Effect Of Docosahexaenoic Acid On A Biomarker Of Head Trauma In American Football
OFFICIAL JOURNAL OF THE AMERICAN COLLEGE OF SPORTS MEDICINE
Jonathan M. Oliver, Margaret T. Jones, K. Michele Kirk, David A. Gable, Justin T. Repshas, Torie A. Johnson, Ulf André Asson, Niklas Norgren, Kaj Blennow, and Henrik Zetterberg
Official Journal of the American College of Sports Medicine
American football athletes are exposed to subconcussive impacts over the course of the season resulting in elevations in serum neurofilament light (NFL), a biomarker of axonal injury. Docosahexaenoic acid (DHA) has been reported to reduce axonal trauma associated with traumatic brain injury in rodent models. However, the optimal dose in American football athletes is unknown. This study examined the effect of differing doses of DHA on serum NFL over the course of a season of American football.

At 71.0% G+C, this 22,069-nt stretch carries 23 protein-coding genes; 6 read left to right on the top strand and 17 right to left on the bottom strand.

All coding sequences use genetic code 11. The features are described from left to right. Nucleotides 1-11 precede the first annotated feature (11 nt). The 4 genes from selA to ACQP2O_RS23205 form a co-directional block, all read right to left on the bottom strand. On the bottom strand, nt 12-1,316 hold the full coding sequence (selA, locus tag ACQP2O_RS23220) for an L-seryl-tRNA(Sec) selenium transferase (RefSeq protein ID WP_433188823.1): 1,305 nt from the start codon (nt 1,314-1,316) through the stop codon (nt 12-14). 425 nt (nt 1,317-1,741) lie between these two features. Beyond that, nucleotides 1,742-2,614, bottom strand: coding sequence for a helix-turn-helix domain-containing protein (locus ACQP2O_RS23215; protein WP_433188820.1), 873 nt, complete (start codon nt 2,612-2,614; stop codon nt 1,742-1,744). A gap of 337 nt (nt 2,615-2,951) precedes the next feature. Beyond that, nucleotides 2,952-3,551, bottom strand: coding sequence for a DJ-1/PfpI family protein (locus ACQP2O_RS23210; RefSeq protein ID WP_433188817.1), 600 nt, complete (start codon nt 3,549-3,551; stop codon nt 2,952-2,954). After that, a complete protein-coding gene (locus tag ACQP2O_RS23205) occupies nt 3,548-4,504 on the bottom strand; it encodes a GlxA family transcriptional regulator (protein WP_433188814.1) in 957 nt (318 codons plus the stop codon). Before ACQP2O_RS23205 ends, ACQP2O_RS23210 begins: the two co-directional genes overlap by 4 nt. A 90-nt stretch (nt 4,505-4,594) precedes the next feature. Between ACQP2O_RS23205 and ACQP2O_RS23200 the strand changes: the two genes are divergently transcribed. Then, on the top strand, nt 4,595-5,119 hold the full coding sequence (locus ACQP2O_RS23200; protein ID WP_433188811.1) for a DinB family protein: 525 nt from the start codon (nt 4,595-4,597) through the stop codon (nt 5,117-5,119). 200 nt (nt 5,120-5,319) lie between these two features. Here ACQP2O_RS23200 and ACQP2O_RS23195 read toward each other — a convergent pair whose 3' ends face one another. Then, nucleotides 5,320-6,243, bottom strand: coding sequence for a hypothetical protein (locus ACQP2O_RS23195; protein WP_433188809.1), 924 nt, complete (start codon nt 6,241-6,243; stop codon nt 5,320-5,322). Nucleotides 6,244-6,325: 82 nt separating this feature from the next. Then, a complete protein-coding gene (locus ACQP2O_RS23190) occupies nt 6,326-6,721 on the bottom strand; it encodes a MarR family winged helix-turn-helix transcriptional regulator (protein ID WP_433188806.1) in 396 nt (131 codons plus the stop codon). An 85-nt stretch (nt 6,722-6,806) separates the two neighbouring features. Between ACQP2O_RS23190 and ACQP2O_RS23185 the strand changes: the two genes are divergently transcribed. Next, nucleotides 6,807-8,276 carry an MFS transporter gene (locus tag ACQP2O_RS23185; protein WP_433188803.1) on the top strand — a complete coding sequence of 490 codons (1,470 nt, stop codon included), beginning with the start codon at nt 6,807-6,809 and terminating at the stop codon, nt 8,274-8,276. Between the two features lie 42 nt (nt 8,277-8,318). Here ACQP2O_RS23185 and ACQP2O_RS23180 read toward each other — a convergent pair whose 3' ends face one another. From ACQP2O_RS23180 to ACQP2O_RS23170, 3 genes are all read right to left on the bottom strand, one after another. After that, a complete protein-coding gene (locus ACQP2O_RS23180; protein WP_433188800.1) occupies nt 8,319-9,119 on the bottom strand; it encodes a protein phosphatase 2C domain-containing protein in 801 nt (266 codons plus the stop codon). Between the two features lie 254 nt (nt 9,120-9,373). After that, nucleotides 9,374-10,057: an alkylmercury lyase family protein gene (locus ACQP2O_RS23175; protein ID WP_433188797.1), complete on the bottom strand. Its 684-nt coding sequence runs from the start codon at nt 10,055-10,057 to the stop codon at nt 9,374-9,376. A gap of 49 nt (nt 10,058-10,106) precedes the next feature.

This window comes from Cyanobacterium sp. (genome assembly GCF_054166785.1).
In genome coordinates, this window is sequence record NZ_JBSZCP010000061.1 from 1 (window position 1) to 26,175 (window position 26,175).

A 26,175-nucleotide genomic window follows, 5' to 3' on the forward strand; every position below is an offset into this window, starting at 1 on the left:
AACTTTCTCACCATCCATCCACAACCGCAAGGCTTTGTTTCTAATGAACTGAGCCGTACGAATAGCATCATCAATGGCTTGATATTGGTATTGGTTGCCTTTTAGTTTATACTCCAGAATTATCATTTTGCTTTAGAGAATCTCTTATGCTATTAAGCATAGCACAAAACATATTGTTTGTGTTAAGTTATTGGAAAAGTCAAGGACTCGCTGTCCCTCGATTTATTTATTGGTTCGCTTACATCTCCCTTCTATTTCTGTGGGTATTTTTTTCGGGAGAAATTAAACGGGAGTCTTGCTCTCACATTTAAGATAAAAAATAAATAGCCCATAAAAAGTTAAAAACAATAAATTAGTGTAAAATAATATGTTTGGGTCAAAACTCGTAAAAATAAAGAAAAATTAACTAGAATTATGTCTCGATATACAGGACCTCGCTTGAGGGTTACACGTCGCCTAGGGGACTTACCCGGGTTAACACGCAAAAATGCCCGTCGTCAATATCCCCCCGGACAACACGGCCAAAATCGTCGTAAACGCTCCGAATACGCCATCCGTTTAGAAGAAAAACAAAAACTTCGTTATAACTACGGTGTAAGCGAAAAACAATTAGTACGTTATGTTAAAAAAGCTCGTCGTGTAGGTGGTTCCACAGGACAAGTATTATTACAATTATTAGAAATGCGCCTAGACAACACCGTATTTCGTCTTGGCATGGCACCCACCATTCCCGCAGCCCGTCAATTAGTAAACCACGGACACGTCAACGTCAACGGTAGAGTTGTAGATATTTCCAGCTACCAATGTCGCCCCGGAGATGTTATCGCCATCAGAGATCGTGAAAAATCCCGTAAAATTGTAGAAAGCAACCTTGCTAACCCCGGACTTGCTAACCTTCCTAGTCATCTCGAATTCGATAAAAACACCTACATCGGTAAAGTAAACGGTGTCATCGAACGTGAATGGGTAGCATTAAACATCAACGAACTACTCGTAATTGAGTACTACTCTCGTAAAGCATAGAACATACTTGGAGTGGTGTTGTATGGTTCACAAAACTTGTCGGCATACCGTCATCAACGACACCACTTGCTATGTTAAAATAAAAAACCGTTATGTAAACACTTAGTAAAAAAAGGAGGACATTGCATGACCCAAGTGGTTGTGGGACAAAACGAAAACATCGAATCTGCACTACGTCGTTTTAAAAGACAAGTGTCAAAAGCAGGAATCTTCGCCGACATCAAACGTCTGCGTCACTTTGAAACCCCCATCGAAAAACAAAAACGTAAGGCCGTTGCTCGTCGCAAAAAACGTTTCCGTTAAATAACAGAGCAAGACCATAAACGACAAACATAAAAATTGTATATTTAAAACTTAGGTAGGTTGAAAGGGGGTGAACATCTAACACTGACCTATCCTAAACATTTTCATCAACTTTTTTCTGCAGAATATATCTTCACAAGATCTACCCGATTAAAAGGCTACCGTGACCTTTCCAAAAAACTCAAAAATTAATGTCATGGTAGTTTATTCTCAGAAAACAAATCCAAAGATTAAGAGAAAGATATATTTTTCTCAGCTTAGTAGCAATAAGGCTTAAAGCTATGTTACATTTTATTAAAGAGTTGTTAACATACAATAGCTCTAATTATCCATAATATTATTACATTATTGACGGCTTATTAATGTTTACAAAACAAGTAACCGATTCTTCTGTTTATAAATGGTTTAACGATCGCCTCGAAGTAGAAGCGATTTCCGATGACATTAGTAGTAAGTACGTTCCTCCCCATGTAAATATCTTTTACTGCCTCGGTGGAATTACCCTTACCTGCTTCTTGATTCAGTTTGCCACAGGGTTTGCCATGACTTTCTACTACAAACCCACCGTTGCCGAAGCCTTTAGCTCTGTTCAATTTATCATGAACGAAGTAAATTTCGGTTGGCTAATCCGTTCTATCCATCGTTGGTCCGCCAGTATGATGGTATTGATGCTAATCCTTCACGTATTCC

In a randomized, double-blind, placebo-controlled, parallel design, 81 National Collegiate Athletic Association Division I American football athletes were assigned to ingest either 2, 4, 6 g·d of DHA or placebo. Blood was sampled at specific times over the course of 189 d, coincident with changes in intensity, hours of contact, and likely changes in head impacts. Standardized magnitude-based inference was used to define outcomes.
DHA supplementation increased plasma DHA in a dose-dependent manner (2 g·d: mean difference from baseline; ±90% CL; 2 g·d: 1.3; ±0.6; 4 g·d: 1.6; ±0.7%; 6 g·d: 2.8; ±1.2%). Serum NFL increased to a greater extent in starters (area under the curve, 1995 ± 1383 pg·mL) versus nonstarters (1398 ± 581 pg·mL; P = 0.024). Irrespective of dose, supplemental DHA likely attenuated serum NFL coincident with increases in serum NFL by likely small and moderate magnitude (effect size = 0.4-0.7).
Findings from this study, the first large-scale study examining potential prophylactic use of DHA in American football athletes, include identification of optimal dose of DHA, suggesting a neuroprotective effect of DHA supplementation.